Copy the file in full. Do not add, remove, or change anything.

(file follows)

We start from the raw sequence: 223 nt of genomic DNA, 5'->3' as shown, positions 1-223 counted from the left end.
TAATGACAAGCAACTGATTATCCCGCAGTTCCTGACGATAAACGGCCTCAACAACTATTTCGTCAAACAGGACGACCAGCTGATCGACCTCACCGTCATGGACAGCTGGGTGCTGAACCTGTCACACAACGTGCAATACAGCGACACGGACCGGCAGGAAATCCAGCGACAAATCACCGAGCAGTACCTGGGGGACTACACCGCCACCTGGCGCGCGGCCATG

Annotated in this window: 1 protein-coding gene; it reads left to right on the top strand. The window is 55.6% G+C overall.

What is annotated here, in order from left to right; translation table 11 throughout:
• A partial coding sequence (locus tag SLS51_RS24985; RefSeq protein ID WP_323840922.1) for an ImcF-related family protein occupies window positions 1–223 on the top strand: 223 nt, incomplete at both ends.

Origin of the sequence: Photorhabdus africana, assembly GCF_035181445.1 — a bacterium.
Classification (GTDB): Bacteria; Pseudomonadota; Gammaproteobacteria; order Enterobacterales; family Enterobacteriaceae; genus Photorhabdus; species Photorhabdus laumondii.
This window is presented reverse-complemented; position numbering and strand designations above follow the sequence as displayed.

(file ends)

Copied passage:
We start from the raw sequence: 223 nt of genomic DNA, 5'->3' as shown, positions 1-223 counted from the left end.
TAATGACAAGCAACTGATTATCCCGCAGTTCCTGACGATAAACGGCCTCAACAACTATTTCGTCAAACAGGACGACCAGCTGATCGACCTCACCGTCATGGACAGCTGGGTGCTGAACCTGTCACACAACGTGCAATACAGCGACACGGACCGGCAGGAAATCCAGCGACAAATCACCGAGCAGTACCTGGGGGACTACACCGCCACCTGGCGCGCGGCCATG

Annotated in this window: 1 protein-coding gene; it reads left to right on the top strand. The window is 55.6% G+C overall.

What is annotated here, in order from left to right; translation table 11 throughout:
• A partial coding sequence (locus tag SLS51_RS24985; RefSeq protein ID WP_323840922.1) for an ImcF-related family protein occupies window positions 1–223 on the top strand: 223 nt, incomplete at both ends.

Origin of the sequence: Photorhabdus africana, assembly GCF_035181445.1 — a bacterium.
Classification (GTDB): Bacteria; Pseudomonadota; Gammaproteobacteria; order Enterobacterales; family Enterobacteriaceae; genus Photorhabdus; species Photorhabdus laumondii.
This window is presented reverse-complemented; position numbering and strand designations above follow the sequence as displayed.